Yesterday a friend who teaches at the University of Kansas forwarded a 42-page email attachment to me, with the note, “This comes from a former MIT physics teacher with whom I have worked for years.”
When it landed in my inbox, I could only spare time enough to read the abstract. But that alone was more chilling than anything I’ve read in my life. This morning I woke up early and read the entire report, and I’ll give you a quick summary here.
The topic is Peak Oil, the theory that global oil production will peak somewhere between 2006 and 2010 and then decline “until all recoverable oil is completed within several decades.”
Combined with an increasing global appetite for oil, reduced oil imports and the inability of alternative energy sources to supply enough power, the result will be “high energy prices, inflation, unemployment, and irreversible economic depression.”
The lack of energy will mean the collapse of the trucking industry, with huge impacts on the transportation of food. Air travel will shrink dramatically. Trade-in values of gas-guzzling cars will plummet.
Maintenance of roads will suffer, as will maintenance of the electric grid, leading to widespread losses of water, sanitation, home heating, medical care and government services. The result: an abysmal quality of life and the death of millions. Chaos.
New Report is More Pessimistic
I wrote an issue of Cabot Wealth Advisory back in June 2007 focused on Peak Oil. I just went back and read it, and everything I wrote then still appears true. But this new report is more pessimistic than anything I found back then (far worse than the consequences of global warming) and it’s got me thinking.
First, is it true? Is it possible?
The authors appear totally independent, and they cite numerous government and scientific authorities.
So why is no one in the mainstream media talking about Peak Oil?
Because the oil and gas companies have so much power? Because politicians are notoriously shortsighted? Because no one with the star power of Al Gore has adopted Peak Oil as a pet cause?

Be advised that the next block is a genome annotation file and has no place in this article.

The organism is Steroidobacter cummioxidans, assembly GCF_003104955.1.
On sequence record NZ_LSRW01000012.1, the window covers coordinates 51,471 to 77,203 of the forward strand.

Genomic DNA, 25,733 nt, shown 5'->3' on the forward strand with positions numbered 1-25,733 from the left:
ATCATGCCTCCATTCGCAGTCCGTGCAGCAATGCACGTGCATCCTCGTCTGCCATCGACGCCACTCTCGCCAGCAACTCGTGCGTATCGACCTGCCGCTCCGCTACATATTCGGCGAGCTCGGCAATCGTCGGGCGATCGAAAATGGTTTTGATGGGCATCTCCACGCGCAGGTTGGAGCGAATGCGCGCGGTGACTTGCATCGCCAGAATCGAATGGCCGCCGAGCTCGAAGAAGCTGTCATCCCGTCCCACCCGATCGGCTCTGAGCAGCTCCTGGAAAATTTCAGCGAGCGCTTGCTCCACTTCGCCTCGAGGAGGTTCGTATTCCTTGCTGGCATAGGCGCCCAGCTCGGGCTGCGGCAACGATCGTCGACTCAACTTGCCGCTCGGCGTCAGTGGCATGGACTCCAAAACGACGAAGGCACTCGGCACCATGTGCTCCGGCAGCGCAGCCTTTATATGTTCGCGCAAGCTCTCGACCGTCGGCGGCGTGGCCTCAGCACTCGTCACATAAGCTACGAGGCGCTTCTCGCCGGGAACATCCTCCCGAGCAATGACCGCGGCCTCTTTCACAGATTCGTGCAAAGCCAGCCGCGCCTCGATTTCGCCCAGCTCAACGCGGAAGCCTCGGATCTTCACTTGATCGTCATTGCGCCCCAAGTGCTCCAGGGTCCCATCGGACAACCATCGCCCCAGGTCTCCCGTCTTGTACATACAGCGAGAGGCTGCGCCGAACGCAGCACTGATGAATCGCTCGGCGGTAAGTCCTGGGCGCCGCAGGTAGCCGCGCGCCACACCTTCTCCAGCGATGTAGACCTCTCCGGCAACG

I don’t know, and I’d be happy to read your thoughts.
Optimistic About the Future
In the meantime, I’m going to keep on reading and thinking and working and living, with the hope that human ingenuity, as it has so many times before, will help us find a way out of this morass.
And I’m going to keep on seeking out the best investment opportunities in this ever-changing world.
Conservation, no doubt, will be increasingly important in the future. The 100-mile-per-gallon car will be in great demand.
Alternative energy investments will attract growing amounts of money.
Solar cells, wind turbines, nuclear energy, biofuels, geothermal, hydrogen fuel cells and more will all race to fill the need for energy. Battery technology will continue to improve.
Sadly, the authors of this 42-page report have concluded that all these efforts will fall short. But I’m an optimist; my strong belief is that somewhere, sometime, somehow, scientists and engineers will help us pull through, and transition from the fossil fuel economy of the past 200 years to the new economy powered by either hydrogen or solar or some other unforeseen energy source.
And in the process, investors who are in the right place at the right time will profit handsomely.
I’ve written a lot about solar power in past issues of Cabot Wealth Advisory … and I expect to write more in the future.
But if you really want to get deeper into new energy investing, and earth-friendly investing, I recommend a subscription to Cabot Green Investor, where you’ll find expert guidance on the subject.
Remember Gushan Environmental (GU), the Chinese maker of biofuel products that I wrote about on March 31? Back then, it was trading at 13. Since then, it’s been up to 16 and back to 14. But the trend is still up, and it’s still attractive for investors with high risk-tolerance.
You can learn a lot more about the entire subject–and join those investors making profits in the sector–by taking a no-risk trial subscription to Cabot Green Investor.
To get started, simply click the link below.
P.S. Right now, I see market strength in fossil-fuel energy stocks AND solar power stocks, and I think any diversified portfolio should hold both.
P.P.S. To read the full report on Peak Oil, go to http://www.peakoilassociates.com/POAnalysis.html